A team of scientists found that some remote planets may still host life event though they do not have liquid water on their surface like our planet does. Scientists based their findings on a computer-based model that showed Titan, planet Saturn’s largest moon, may host microbial life although its surface is studded with liquid methane lakes.
This new study, though, challenges current theories which state that we should look for alien life within the habitable zone of a remote star, rather than on icy space objects such as Titan.
The habitable zone of a star, also known as the Goldilocks zone, is an area within a planet orbiting a star can have liquid water on its surface, i.e. the zone is neither too hot nor too cold for water to evaporate, or, in the latter case, freeze.
Cornell researchers who have an expertise in chemical engineering and astronomy speculate that primitive cells that are permeable to liquid methane and do not necessarily require oxygen to survive may dwell on Titan.
Scientists claim that there is no difference between those cells and the primitive cells on Earth – they are also able to metabolize and reproduce, although Titan is a very harsh environment, and an extremely cold world.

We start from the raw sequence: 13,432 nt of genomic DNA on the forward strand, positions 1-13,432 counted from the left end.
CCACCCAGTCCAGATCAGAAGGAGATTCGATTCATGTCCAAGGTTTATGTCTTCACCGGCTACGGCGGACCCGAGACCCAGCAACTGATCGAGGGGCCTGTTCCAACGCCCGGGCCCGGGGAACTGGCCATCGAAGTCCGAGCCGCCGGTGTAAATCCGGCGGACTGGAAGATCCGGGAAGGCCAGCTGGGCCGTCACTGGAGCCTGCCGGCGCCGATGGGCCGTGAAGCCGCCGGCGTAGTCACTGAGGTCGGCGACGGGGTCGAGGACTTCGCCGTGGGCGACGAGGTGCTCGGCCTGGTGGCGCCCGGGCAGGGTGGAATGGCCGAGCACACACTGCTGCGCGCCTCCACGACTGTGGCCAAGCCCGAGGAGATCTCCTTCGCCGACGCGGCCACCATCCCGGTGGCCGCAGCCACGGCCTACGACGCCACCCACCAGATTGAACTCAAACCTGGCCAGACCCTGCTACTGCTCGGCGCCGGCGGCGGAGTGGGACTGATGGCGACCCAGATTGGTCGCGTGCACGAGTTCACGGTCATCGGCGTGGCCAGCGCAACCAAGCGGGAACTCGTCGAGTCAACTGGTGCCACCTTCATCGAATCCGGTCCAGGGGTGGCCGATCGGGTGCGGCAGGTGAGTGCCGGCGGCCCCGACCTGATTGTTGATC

The findings about the methane-based alien life forms that may survive temperatures of minus 292 degrees F, or 180 degrees C below zero, were published Feb. 27 in the journal Science Advances.
But researchers will have to wait some time before they learn whether their hypothesis was correct or not since NASA has only recently announced that it planned on sending an unmanned submarine to Titan’s largest methane lake (sea), the Kraken Mare.
Jonathan Lunine, co-author of the finding and member of the Cassini-Huygens mission team, discovered the methane seas on Titan. Soon after he had made the discovery, he received a grant from the Templeton Foundation to focus his research on alien life forms that may survive outside aqueous conditions.
For his research, Mr. Lunine sought assistance from Cornell University engineers to help him develop a computer model. Paulette Clancy, expert in molecular chemistry at Cornell University joined in the project.
However, Ms. Clancy acknowledged that their computer model may have limitations since none of the developers was a biologist, but she hopes that the tools the university provided and the team members’ interdisciplinary expertise might compensate the lack of a biologist’ expertise.
She also argued that the computer model was successful since none of the developers had preconceptions on how an outer space life form should look like. As a result, their model clearly showed that cells that aren’t based on water, but on liquid methane, may also be deemed living organisms.
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